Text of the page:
Canada: Oh Canada! Now, more than ever, students applying to college in the US are also looking to Canada for more college and university options (especially considering the tenuous political climate and its impact on employment in the US). With incredible, world class universities to choose from, co-op programs which allow students to blend studying with valuable work experience and a more welcoming employment environment than the country to its south, Canada is an option we see more and more of our students choosing each year. And to great success! We have students attending all the top 10 universities in Canada with students making a clean sweep in their applications every year so consider Canada (though beware the cold weather that impacts the majority of universities). Like the US, Canada offers 4 year programs. However, co-op programs which includes work experience along with the academic course extends 4 year college to 5 year.

United Kingdom (UK): UK is a popular destination for students from India and why not! The UK and India may have had a difficult history fraught with conflict but there is immense familiarity in the education systems – three year programs, academically driven college decisions and education in English. But as is the case with most academic driven college decisions, competition is tough and so, we guide students as they apply to Oxford, Cambridge, Imperial, UCL and LSE, truly the best of the best universities. With only one application allowing you to apply to a maximum of five schools, every step of the application counts to secure the college of your dreams. The UCASApplication form allows you to apply to 5 programs. It could be 5 different universities or 5 different programs in 1 or more universities. Moreover, it is important to note that due to the Oxbridge system, students can only apply to Oxford OR Cambridge, not both. While UK is still understanding the impacts of Brexit, the education system has felt no big impacts.

Singapore (S’Pore): With its relatively affordable education and top-notch courses in computer science, applied science, law and economics, Singapore is an excellent destination for students who are academically inclined and ready to perform their best. Being geographically proximate to India also means getting the chance to study abroad without ever feeling too far from home. Its rigorous curriculum, world-recognized degrees and a Ministry of Education Tuition Subsidy (Scholarship) to ease the financial expenses, mean that Singapore attracts more and more students to every year. The Ministry of Education Tuition Subsidy requires the recipient to work in a Singapore-based company for three years after graduation but is an excellent opportunity. Moreover, Singapore list of top universities universities also include Yale-NUS, which is the Asia location for Yale’s excellent faculty allowing students to access incredible education closer to home. Yale-NUS has the same application needs as US universities so it is different from the other Singapore universities such as NUS and SMU which are focused on grades to make admissions decisions.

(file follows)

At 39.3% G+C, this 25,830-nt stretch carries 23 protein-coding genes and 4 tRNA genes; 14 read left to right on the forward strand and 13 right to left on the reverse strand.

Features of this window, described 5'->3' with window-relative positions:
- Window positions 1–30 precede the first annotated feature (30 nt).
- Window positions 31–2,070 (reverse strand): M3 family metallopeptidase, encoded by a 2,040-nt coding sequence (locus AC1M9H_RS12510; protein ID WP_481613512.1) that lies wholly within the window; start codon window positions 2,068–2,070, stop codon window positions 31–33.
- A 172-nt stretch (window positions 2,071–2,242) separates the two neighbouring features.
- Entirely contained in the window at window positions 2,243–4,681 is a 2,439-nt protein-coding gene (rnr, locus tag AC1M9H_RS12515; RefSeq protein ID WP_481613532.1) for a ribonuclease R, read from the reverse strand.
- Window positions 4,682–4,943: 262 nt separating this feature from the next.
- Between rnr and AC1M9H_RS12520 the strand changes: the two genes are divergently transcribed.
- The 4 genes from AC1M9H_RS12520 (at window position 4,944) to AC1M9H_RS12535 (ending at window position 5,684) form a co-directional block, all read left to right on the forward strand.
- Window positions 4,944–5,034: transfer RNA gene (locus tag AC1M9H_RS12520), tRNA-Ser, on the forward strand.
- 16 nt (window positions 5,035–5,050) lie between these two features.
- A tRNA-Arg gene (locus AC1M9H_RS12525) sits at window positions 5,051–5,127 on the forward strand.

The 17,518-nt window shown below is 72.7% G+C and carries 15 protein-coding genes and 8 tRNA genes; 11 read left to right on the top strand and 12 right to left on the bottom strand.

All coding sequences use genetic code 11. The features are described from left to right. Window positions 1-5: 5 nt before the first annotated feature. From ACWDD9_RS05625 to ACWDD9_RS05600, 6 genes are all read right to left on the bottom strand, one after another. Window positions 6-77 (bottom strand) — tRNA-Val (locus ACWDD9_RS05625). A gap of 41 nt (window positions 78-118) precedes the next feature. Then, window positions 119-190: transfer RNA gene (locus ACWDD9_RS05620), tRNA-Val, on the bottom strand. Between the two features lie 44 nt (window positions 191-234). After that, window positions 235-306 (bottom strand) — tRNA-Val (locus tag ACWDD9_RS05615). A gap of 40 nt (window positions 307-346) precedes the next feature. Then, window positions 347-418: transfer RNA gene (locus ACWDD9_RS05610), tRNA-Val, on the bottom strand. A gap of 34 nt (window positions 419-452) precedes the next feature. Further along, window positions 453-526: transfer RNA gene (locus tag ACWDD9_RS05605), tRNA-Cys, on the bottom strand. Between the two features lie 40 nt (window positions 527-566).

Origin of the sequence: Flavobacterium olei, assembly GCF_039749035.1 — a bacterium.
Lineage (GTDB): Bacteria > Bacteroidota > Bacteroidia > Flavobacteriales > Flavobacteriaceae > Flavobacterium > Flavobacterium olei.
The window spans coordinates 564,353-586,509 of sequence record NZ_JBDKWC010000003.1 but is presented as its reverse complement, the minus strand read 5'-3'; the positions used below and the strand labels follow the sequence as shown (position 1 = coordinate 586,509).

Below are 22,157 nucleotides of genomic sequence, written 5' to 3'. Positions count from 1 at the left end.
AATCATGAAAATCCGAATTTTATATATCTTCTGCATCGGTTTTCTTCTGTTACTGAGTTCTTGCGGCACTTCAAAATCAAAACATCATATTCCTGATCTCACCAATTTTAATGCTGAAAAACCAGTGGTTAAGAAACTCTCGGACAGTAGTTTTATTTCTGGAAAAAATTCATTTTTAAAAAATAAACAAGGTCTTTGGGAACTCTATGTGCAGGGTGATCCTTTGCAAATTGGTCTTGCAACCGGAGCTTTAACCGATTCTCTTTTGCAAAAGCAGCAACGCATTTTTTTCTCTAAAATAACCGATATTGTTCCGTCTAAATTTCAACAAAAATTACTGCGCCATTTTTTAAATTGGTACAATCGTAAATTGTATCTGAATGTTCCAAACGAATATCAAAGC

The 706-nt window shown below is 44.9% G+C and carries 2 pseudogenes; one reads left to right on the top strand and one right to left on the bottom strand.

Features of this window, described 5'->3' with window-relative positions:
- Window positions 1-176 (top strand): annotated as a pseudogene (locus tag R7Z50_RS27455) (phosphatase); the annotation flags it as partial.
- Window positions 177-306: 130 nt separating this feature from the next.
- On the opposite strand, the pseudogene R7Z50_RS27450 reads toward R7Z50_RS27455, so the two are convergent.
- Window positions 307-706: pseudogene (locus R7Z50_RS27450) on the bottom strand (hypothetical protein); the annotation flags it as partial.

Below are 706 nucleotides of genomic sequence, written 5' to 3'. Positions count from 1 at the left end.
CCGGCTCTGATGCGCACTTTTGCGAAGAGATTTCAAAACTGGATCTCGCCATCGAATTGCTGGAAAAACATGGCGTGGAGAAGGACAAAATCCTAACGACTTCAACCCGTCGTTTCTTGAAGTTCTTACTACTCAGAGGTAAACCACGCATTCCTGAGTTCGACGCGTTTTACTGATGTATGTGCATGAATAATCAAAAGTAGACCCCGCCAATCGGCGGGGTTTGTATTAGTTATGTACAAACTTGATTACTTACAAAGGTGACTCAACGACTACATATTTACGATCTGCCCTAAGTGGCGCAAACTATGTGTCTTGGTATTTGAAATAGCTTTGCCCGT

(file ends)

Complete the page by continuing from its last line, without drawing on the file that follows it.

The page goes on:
Hong Kong (HK): What is it that your mind conjures when you hear the words ‘Hong Kong’? If you are thinking about a city of skyscrapers, busy businesses and maybe Bruce Lee movies, then your guess is right. But Hong Kong is also one of the major hubs for education in Asia, giving Singapore stiff competition as an excellent place to study STEM courses and engineering. Students can make the most of these technical courses taught in English Language while successfully positioning themselves to get great jobs in its fast-paced economy. So whether its HKU, HKUST or City University of HK, Hong Kong is definitely becoming a strong study-abroad destination for students who are looking for the next hub in Asia.

Europe: For the longest period of time an education in Europe meant studying in the UK. And though the UK continues to be a strong favourite, stricter visa rules and the decreasing number of employment opportunities are resulting in students considering other choices. And for good reason! European colleges offer great education but they also offer the opportunity to experience cultural diversity. However, language of instruction is often in the local language so we encourage students to take that into consideration when applying. If you don’t know French or German reconsider the application or look for programs in English which are limited. So whether you want to study Hotel Management in Switzerland, Engineering in Germany or Political Science at Sciences Po France, explore Europe as more than just a vacation spot.

USACommon App+
4 yearsLiberal
Arts – allows
to study beyond
Canada Individual
4 years (5
with co-op)
Flexible but less
than USA
35 lakhs
UKCommon App
3 years (4
in a few)
Restricts classes
to major
25-35 lakhs
Depends on
Restricts classes
to major
Differs by
college &
4 yearsRestricts classes
to major
18-25 lakhs
4 yearsRestricts classes
to major
18-25 lakhs

With the myriad of opportunities out there, we encourage students to use their summer break to explore, bring thoughtfulness and clear direction to their application process, and seize those passports to explore the world!

CollegeCore works with students applying to a myriad of colleges around the world and has been doing so for well over 17 years. Reach out if we can help you seize your passport to the world.